The Owner of This Mitsubishi Xpander Made His Car Float to Save It From the Flood
Imagine this scenario: You’ve underestimated the amount the intensity of a storm, and you wake up early in the morning to find the water levels around your home quickly creeping up towards your vehicle. Driving your car to higher ground is out of the question, as most of your surroundings are already underwater.
So, is there still anything you can do to save your ride? If you happen to have a massive tarp at home, you can try what YouTube user Daddy M’ Castro did during Typhoon Ulysses and make your car float. Watch:
Neat, huh? This is a phenomenon known as Archimedes’ principle, wherein an object will float provided the amount of water it displaces is heavier than its actual weight. In the case of this Mitsubishi Xpander, it manages to displace an amount of water heavier than the weight of the submerged portion of the vehicle. You can read more on the science behind it here.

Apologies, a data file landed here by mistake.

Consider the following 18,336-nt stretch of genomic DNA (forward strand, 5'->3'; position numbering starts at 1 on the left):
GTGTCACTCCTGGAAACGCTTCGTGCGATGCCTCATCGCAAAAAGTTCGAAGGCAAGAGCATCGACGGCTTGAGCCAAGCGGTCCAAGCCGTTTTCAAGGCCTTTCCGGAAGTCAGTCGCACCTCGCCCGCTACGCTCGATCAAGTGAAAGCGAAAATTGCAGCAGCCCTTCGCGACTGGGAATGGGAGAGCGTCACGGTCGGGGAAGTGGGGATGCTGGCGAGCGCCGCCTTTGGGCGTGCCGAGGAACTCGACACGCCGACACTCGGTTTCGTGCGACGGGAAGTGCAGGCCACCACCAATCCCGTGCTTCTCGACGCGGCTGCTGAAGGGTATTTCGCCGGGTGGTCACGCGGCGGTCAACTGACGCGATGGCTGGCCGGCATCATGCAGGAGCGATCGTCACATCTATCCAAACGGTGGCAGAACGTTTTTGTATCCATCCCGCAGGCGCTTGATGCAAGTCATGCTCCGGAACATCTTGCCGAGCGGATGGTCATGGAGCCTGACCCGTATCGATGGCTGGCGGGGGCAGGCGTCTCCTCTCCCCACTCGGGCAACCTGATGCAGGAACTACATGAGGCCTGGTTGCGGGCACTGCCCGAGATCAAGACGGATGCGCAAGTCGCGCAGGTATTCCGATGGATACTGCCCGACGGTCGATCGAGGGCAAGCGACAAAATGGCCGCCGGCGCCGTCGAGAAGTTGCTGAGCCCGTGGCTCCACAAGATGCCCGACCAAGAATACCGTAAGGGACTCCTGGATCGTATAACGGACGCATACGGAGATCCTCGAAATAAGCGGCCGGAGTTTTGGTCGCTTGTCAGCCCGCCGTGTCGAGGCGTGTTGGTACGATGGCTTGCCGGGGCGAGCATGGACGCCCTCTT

It’s important to note, however, that a car won’t necessarily float how you want it to. You have balance working against you here. In most cases, the majority of the vehicle’s weight will be placed on the front end, which will cause the car to tilt forward. You also want to take into consideration whether a car is front-or rear-wheel drive.
One more important thing to remember is that you want to make sure the tarp you’ll be using is up to the task. Even a small tear will be enough to let enough water in, compromising the buoyancy of your setup. Oh, and you’ll want to find something to anchor your vehicle to as well because, well, it will float away if you don’t.
Frankly, though, this approach is still nowhere as safe or secure as just driving your car to higher ground beforehand. Sure, your car can float, but once it does it’s entirely at the mercy of the elements.
Also, it goes without saying that your top priority when flood waters begin to rise should be ensuring the safety of your household—the living, breathing members of your home, not the ones that sip fuel.
This story originally appeared on Topgear.com.ph. Minor edits have been made by the Esquiremag.ph editors.